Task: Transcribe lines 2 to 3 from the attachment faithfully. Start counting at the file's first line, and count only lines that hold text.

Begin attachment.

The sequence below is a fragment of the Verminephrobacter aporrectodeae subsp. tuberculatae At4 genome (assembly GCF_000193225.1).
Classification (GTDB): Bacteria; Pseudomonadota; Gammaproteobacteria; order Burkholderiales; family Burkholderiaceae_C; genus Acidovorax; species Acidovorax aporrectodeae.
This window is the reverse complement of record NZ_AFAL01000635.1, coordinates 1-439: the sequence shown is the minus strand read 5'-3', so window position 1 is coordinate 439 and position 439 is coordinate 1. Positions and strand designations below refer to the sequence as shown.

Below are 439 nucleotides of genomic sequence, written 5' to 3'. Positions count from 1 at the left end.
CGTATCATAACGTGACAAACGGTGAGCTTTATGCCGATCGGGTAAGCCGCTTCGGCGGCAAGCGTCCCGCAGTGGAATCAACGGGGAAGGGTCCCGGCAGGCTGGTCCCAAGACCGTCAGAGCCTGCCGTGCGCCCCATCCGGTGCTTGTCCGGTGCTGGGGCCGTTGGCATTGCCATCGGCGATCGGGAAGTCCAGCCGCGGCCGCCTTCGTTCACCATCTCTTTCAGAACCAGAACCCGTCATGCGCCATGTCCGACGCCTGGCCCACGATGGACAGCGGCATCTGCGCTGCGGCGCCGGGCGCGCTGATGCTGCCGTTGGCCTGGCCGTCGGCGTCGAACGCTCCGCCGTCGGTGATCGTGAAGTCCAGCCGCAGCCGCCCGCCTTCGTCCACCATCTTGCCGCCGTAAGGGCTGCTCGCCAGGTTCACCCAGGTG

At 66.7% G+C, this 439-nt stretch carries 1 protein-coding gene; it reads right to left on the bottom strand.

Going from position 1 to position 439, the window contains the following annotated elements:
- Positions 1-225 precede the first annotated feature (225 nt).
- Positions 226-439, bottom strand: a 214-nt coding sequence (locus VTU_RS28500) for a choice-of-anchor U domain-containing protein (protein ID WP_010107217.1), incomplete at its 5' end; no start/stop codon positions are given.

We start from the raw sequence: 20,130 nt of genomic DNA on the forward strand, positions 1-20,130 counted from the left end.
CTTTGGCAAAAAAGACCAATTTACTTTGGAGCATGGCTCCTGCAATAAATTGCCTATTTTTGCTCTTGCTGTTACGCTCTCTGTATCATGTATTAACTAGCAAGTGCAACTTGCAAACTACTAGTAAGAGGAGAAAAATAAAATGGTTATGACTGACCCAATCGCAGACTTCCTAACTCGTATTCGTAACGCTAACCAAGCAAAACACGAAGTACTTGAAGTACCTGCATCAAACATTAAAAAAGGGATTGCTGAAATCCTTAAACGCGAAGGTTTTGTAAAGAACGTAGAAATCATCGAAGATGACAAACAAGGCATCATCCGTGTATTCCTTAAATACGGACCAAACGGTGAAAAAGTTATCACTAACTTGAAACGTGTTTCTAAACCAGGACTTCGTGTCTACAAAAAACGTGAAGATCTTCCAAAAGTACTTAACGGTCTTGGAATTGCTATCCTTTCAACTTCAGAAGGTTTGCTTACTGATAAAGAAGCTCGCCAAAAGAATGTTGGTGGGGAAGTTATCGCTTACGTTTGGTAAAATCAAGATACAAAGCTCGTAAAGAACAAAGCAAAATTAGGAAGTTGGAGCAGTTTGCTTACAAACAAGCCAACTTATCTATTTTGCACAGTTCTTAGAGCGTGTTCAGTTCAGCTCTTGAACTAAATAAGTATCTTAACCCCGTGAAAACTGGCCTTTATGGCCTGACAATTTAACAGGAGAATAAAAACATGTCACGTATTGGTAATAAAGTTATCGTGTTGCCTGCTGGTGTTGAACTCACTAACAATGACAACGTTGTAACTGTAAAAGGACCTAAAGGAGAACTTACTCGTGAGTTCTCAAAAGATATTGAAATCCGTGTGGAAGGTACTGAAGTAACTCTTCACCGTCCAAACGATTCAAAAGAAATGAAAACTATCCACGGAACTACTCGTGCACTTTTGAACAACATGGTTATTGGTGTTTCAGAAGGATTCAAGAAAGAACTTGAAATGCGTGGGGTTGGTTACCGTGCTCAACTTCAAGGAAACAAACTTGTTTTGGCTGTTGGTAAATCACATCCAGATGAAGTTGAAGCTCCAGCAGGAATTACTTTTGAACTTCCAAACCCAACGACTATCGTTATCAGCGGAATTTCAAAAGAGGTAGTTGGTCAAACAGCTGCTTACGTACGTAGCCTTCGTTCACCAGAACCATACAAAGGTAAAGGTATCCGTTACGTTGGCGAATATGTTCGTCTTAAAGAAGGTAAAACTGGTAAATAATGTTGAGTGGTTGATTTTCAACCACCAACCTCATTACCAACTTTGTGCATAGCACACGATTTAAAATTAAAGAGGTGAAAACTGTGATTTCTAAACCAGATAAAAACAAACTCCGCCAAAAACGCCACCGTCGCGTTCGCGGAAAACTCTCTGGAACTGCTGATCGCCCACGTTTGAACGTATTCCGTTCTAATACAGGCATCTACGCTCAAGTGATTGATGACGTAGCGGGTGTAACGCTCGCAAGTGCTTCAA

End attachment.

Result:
Classification (GTDB): Bacteria; Pseudomonadota; Gammaproteobacteria; order Burkholderiales; family Burkholderiaceae_C; genus Acidovorax; species Acidovorax aporrectodeae.
This window is the reverse complement of record NZ_AFAL01000635.1, coordinates 1-439: the sequence shown is the minus strand read 5'-3', so window position 1 is coordinate 439 and position 439 is coordinate 1. Positions and strand designations below refer to the sequence as shown.